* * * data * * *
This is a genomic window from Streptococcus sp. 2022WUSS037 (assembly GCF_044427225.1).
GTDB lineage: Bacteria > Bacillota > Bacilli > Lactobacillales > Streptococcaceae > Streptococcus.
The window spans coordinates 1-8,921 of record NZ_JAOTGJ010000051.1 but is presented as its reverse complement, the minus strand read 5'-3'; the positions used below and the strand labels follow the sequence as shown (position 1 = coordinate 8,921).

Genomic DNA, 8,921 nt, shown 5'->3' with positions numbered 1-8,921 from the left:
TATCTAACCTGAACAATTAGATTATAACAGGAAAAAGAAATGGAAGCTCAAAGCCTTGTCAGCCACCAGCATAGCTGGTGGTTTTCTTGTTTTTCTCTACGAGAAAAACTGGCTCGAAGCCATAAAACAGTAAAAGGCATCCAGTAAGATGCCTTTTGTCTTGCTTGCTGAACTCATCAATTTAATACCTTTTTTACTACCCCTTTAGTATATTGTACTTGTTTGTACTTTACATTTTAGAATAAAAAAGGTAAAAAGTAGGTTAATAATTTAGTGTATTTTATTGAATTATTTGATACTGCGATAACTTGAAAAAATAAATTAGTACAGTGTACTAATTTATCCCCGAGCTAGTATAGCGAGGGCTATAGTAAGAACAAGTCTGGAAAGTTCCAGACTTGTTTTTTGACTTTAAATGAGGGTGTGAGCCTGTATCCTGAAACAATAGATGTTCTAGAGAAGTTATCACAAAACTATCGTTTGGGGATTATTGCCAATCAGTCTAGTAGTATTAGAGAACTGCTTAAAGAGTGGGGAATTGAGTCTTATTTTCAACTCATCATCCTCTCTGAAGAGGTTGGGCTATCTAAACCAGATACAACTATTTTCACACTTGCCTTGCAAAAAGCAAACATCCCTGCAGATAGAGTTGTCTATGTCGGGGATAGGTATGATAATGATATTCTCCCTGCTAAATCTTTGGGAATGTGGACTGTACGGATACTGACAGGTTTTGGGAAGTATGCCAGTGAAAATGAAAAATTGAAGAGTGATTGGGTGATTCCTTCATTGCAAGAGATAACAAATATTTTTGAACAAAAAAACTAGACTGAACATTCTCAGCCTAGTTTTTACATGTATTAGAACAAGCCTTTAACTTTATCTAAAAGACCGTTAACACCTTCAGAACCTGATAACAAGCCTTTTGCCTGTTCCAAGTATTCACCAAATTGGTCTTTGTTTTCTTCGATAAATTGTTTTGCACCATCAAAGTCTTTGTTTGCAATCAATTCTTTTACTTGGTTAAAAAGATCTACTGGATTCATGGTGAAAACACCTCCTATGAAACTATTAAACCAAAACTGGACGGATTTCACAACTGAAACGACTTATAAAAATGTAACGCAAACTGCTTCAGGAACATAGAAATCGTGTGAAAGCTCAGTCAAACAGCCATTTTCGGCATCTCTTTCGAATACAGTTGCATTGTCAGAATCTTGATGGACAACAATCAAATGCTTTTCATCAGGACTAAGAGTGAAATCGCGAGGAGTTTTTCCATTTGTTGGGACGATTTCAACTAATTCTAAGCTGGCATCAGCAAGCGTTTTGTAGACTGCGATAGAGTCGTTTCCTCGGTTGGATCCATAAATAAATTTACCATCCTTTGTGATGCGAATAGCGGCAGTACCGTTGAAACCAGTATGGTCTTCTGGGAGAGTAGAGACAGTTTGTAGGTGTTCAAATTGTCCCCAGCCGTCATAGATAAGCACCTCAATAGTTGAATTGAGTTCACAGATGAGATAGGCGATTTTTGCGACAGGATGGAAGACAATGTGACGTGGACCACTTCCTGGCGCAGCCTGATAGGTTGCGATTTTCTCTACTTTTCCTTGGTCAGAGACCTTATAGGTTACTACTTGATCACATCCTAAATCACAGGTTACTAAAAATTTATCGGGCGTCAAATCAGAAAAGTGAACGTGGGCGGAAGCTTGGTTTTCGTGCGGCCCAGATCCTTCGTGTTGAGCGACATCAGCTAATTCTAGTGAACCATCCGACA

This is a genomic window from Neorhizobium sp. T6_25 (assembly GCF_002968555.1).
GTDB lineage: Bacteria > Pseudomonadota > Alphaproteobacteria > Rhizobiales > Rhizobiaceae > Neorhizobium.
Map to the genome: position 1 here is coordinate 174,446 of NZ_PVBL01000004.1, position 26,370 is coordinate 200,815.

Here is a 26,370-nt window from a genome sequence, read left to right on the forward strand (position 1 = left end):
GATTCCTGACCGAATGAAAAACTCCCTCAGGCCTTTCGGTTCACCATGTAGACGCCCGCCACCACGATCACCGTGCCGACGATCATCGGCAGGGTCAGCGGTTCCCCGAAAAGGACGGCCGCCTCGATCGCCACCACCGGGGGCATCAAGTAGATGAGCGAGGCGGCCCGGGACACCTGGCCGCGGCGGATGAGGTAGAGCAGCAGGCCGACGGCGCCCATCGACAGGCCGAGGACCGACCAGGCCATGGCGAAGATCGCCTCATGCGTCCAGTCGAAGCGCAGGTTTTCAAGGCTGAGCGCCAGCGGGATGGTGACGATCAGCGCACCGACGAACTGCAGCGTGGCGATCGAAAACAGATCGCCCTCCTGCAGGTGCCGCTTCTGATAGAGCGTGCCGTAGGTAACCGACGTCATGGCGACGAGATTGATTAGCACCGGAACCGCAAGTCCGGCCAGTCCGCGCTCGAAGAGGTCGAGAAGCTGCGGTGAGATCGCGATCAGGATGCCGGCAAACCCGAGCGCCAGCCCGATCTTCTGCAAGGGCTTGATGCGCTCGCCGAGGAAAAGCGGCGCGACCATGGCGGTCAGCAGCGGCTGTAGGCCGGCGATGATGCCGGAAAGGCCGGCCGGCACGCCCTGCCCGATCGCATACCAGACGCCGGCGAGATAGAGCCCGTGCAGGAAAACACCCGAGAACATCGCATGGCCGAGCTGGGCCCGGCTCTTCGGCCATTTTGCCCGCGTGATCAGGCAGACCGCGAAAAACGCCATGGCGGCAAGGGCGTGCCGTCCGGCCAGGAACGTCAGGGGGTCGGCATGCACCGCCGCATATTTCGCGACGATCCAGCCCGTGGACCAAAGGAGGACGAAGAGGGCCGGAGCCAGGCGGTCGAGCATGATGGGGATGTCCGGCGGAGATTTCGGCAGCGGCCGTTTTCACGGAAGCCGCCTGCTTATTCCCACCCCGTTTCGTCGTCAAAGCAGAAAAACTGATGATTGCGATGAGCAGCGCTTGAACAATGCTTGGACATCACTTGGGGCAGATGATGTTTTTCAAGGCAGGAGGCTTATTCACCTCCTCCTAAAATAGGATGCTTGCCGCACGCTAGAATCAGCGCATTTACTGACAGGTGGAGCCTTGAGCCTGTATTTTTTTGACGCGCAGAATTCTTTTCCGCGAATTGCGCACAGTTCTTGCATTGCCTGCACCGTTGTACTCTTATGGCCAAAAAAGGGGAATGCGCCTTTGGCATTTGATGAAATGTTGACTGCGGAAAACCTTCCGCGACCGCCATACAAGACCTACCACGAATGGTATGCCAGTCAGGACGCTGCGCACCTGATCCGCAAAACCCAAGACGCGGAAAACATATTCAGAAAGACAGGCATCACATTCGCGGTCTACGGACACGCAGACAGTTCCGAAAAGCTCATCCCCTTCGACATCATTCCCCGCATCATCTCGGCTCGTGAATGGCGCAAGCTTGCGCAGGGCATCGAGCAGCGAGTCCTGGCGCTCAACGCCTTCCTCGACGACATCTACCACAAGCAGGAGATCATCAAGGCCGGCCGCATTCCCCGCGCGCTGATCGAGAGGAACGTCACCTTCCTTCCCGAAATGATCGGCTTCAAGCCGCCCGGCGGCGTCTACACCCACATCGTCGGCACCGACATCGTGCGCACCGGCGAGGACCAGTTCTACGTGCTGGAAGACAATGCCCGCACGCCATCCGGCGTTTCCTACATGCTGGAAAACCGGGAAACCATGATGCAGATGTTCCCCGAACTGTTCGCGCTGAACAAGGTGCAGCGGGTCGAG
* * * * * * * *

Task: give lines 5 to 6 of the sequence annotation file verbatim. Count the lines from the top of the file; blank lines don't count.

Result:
TATCTAACCTGAACAATTAGATTATAACAGGAAAAAGAAATGGAAGCTCAAAGCCTTGTCAGCCACCAGCATAGCTGGTGGTTTTCTTGTTTTTCTCTACGAGAAAAACTGGCTCGAAGCCATAAAACAGTAAAAGGCATCCAGTAAGATGCCTTTTGTCTTGCTTGCTGAACTCATCAATTTAATACCTTTTTTACTACCCCTTTAGTATATTGTACTTGTTTGTACTTTACATTTTAGAATAAAAAAGGTAAAAAGTAGGTTAATAATTTAGTGTATTTTATTGAATTATTTGATACTGCGATAACTTGAAAAAATAAATTAGTACAGTGTACTAATTTATCCCCGAGCTAGTATAGCGAGGGCTATAGTAAGAACAAGTCTGGAAAGTTCCAGACTTGTTTTTTGACTTTAAATGAGGGTGTGAGCCTGTATCCTGAAACAATAGATGTTCTAGAGAAGTTATCACAAAACTATCGTTTGGGGATTATTGCCAATCAGTCTAGTAGTATTAGAGAACTGCTTAAAGAGTGGGGAATTGAGTCTTATTTTCAACTCATCATCCTCTCTGAAGAGGTTGGGCTATCTAAACCAGATACAACTATTTTCACACTTGCCTTGCAAAAAGCAAACATCCCTGCAGATAGAGTTGTCTATGTCGGGGATAGGTATGATAATGATATTCTCCCTGCTAAATCTTTGGGAATGTGGACTGTACGGATACTGACAGGTTTTGGGAAGTATGCCAGTGAAAATGAAAAATTGAAGAGTGATTGGGTGATTCCTTCATTGCAAGAGATAACAAATATTTTTGAACAAAAAAACTAGACTGAACATTCTCAGCCTAGTTTTTACATGTATTAGAACAAGCCTTTAACTTTATCTAAAAGACCGTTAACACCTTCAGAACCTGATAACAAGCCTTTTGCCTGTTCCAAGTATTCACCAAATTGGTCTTTGTTTTCTTCGATAAATTGTTTTGCACCATCAAAGTCTTTGTTTGCAATCAATTCTTTTACTTGGTTAAAAAGATCTACTGGATTCATGGTGAAAACACCTCCTATGAAACTATTAAACCAAAACTGGACGGATTTCACAACTGAAACGACTTATAAAAATGTAACGCAAACTGCTTCAGGAACATAGAAATCGTGTGAAAGCTCAGTCAAACAGCCATTTTCGGCATCTCTTTCGAATACAGTTGCATTGTCAGAATCTTGATGGACAACAATCAAATGCTTTTCATCAGGACTAAGAGTGAAATCGCGAGGAGTTTTTCCATTTGTTGGGACGATTTCAACTAATTCTAAGCTGGCATCAGCAAGCGTTTTGTAGACTGCGATAGAGTCGTTTCCTCGGTTGGATCCATAAATAAATTTACCATCCTTTGTGATGCGAATAGCGGCAGTACCGTTGAAACCAGTATGGTCTTCTGGGAGAGTAGAGACAGTTTGTAGGTGTTCAAATTGTCCCCAGCCGTCATAGATAAGCACCTCAATAGTTGAATTGAGTTCACAGATGAGATAGGCGATTTTTGCGACAGGATGGAAGACAATGTGACGTGGACCACTTCCTGGCGCAGCCTGATAGGTTGCGATTTTCTCTACTTTTCCTTGGTCAGAGACCTTATAGGTTACTACTTGATCACATCCTAAATCACAGGTTACTAAAAATTTATCGGGCGTCAAATCAGAAAAGTGAACGTGGGCGGAAGCTTGGTTTTCGTGCGGCCCAGATCCTTCGTGTTGAGCGACATCAGCTAATTCTAGTGAACCATCCGACA

This is a genomic window from Neorhizobium sp. T6_25 (assembly GCF_002968555.1).